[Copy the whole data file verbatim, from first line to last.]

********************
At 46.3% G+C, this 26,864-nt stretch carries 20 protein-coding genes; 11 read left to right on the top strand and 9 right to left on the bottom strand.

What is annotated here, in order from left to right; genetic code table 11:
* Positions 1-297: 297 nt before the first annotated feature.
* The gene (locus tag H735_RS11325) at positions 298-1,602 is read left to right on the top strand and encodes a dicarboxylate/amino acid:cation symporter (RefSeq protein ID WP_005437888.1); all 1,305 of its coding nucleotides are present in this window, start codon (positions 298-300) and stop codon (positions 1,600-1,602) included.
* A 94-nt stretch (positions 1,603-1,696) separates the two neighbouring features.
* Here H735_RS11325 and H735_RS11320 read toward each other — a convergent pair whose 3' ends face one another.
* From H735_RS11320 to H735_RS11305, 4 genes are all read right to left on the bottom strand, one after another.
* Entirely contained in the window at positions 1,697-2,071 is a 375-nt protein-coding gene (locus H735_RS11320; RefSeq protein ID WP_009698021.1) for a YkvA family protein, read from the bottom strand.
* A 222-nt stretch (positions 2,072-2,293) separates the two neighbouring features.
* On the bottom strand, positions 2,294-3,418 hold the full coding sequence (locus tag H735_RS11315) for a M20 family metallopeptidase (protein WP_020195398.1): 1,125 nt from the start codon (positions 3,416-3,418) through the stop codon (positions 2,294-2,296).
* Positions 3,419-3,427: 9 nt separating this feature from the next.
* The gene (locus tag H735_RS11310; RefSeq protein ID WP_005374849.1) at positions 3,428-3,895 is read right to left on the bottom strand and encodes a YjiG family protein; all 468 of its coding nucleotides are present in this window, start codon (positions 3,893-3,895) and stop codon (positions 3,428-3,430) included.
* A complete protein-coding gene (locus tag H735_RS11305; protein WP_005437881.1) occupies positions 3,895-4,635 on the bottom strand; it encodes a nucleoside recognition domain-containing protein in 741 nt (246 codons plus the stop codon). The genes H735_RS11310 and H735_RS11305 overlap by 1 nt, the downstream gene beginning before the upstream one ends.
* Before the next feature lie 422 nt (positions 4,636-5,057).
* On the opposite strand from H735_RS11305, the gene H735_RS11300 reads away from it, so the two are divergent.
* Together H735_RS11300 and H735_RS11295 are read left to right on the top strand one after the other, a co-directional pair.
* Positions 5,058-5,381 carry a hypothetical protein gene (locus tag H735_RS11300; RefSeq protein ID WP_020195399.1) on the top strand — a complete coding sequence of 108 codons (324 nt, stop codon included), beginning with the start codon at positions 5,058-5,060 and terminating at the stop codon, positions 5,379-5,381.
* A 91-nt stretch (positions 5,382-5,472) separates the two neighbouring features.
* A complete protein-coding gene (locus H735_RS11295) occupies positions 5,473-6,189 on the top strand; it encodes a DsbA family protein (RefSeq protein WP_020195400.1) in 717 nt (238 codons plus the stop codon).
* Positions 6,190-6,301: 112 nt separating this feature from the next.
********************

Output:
At 46.3% G+C, this 26,864-nt stretch carries 20 protein-coding genes; 11 read left to right on the top strand and 9 right to left on the bottom strand.

What is annotated here, in order from left to right; genetic code table 11:
* Positions 1-297: 297 nt before the first annotated feature.
* The gene (locus tag H735_RS11325) at positions 298-1,602 is read left to right on the top strand and encodes a dicarboxylate/amino acid:cation symporter (RefSeq protein ID WP_005437888.1); all 1,305 of its coding nucleotides are present in this window, start codon (positions 298-300) and stop codon (positions 1,600-1,602) included.
* A 94-nt stretch (positions 1,603-1,696) separates the two neighbouring features.
* Here H735_RS11325 and H735_RS11320 read toward each other — a convergent pair whose 3' ends face one another.
* From H735_RS11320 to H735_RS11305, 4 genes are all read right to left on the bottom strand, one after another.
* Entirely contained in the window at positions 1,697-2,071 is a 375-nt protein-coding gene (locus H735_RS11320; RefSeq protein ID WP_009698021.1) for a YkvA family protein, read from the bottom strand.
* A 222-nt stretch (positions 2,072-2,293) separates the two neighbouring features.
* On the bottom strand, positions 2,294-3,418 hold the full coding sequence (locus tag H735_RS11315) for a M20 family metallopeptidase (protein WP_020195398.1): 1,125 nt from the start codon (positions 3,416-3,418) through the stop codon (positions 2,294-2,296).
* Positions 3,419-3,427: 9 nt separating this feature from the next.
* The gene (locus tag H735_RS11310; RefSeq protein ID WP_005374849.1) at positions 3,428-3,895 is read right to left on the bottom strand and encodes a YjiG family protein; all 468 of its coding nucleotides are present in this window, start codon (positions 3,893-3,895) and stop codon (positions 3,428-3,430) included.
* A complete protein-coding gene (locus tag H735_RS11305; protein WP_005437881.1) occupies positions 3,895-4,635 on the bottom strand; it encodes a nucleoside recognition domain-containing protein in 741 nt (246 codons plus the stop codon). The genes H735_RS11310 and H735_RS11305 overlap by 1 nt, the downstream gene beginning before the upstream one ends.
* Before the next feature lie 422 nt (positions 4,636-5,057).
* On the opposite strand from H735_RS11305, the gene H735_RS11300 reads away from it, so the two are divergent.
* Together H735_RS11300 and H735_RS11295 are read left to right on the top strand one after the other, a co-directional pair.
* Positions 5,058-5,381 carry a hypothetical protein gene (locus tag H735_RS11300; RefSeq protein ID WP_020195399.1) on the top strand — a complete coding sequence of 108 codons (324 nt, stop codon included), beginning with the start codon at positions 5,058-5,060 and terminating at the stop codon, positions 5,379-5,381.
* A 91-nt stretch (positions 5,382-5,472) separates the two neighbouring features.
* A complete protein-coding gene (locus H735_RS11295) occupies positions 5,473-6,189 on the top strand; it encodes a DsbA family protein (RefSeq protein WP_020195400.1) in 717 nt (238 codons plus the stop codon).
* Positions 6,190-6,301: 112 nt separating this feature from the next.